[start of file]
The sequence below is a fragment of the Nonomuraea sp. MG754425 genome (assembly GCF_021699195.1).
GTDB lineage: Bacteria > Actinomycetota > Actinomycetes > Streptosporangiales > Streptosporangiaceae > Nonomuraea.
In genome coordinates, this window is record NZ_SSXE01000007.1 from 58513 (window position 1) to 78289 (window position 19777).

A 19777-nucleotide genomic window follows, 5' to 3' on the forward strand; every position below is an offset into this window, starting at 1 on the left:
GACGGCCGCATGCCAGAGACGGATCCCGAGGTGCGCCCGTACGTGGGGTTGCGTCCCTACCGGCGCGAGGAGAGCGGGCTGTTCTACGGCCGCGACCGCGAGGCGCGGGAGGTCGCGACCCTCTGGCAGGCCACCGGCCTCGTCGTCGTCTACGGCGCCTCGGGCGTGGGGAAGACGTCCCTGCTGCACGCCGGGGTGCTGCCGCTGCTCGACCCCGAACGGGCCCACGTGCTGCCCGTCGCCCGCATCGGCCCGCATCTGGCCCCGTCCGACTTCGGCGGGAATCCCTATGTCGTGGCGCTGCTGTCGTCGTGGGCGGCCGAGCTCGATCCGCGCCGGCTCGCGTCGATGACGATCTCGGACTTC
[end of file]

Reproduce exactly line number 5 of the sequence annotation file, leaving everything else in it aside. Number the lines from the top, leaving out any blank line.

GACGGCCGCATGCCAGAGACGGATCCCGAGGTGCGCCCGTACGTGGGGTTGCGTCCCTACCGGCGCGAGGAGAGCGGGCTGTTCTACGGCCGCGACCGCGAGGCGCGGGAGGTCGCGACCCTCTGGCAGGCCACCGGCCTCGTCGTCGTCTACGGCGCCTCGGGCGTGGGGAAGACGTCCCTGCTGCACGCCGGGGTGCTGCCGCTGCTCGACCCCGAACGGGCCCACGTGCTGCCCGTCGCCCGCATCGGCCCGCATCTGGCCCCGTCCGACTTCGGCGGGAATCCCTATGTCGTGGCGCTGCTGTCGTCGTGGGCGGCCGAGCTCGATCCGCGCCGGCTCGCGTCGATGACGATCTCGGACTTC